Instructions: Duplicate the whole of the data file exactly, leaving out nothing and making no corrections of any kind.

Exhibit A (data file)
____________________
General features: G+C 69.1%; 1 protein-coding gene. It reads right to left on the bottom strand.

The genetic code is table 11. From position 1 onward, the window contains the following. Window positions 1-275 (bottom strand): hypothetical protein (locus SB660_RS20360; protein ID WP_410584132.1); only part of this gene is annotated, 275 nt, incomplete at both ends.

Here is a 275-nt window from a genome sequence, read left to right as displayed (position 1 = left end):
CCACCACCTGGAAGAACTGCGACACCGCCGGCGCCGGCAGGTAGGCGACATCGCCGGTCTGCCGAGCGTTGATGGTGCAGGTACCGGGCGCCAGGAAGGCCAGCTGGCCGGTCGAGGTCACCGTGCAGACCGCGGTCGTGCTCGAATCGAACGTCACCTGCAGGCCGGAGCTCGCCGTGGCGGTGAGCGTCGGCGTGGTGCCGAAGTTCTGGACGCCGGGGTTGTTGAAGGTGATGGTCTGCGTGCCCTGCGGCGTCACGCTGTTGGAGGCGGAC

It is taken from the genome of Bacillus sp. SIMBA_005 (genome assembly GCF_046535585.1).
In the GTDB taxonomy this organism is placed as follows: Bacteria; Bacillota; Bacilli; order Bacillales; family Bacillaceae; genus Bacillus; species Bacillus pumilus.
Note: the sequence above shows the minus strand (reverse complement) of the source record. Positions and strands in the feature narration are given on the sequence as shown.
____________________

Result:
General features: G+C 69.1%; 1 protein-coding gene. It reads right to left on the bottom strand.

The genetic code is table 11. From position 1 onward, the window contains the following. Window positions 1-275 (bottom strand): hypothetical protein (locus SB660_RS20360; protein ID WP_410584132.1); only part of this gene is annotated, 275 nt, incomplete at both ends.

Here is a 275-nt window from a genome sequence, read left to right as displayed (position 1 = left end):
CCACCACCTGGAAGAACTGCGACACCGCCGGCGCCGGCAGGTAGGCGACATCGCCGGTCTGCCGAGCGTTGATGGTGCAGGTACCGGGCGCCAGGAAGGCCAGCTGGCCGGTCGAGGTCACCGTGCAGACCGCGGTCGTGCTCGAATCGAACGTCACCTGCAGGCCGGAGCTCGCCGTGGCGGTGAGCGTCGGCGTGGTGCCGAAGTTCTGGACGCCGGGGTTGTTGAAGGTGATGGTCTGCGTGCCCTGCGGCGTCACGCTGTTGGAGGCGGAC

It is taken from the genome of Bacillus sp. SIMBA_005 (genome assembly GCF_046535585.1).
In the GTDB taxonomy this organism is placed as follows: Bacteria; Bacillota; Bacilli; order Bacillales; family Bacillaceae; genus Bacillus; species Bacillus pumilus.
Note: the sequence above shows the minus strand (reverse complement) of the source record. Positions and strands in the feature narration are given on the sequence as shown.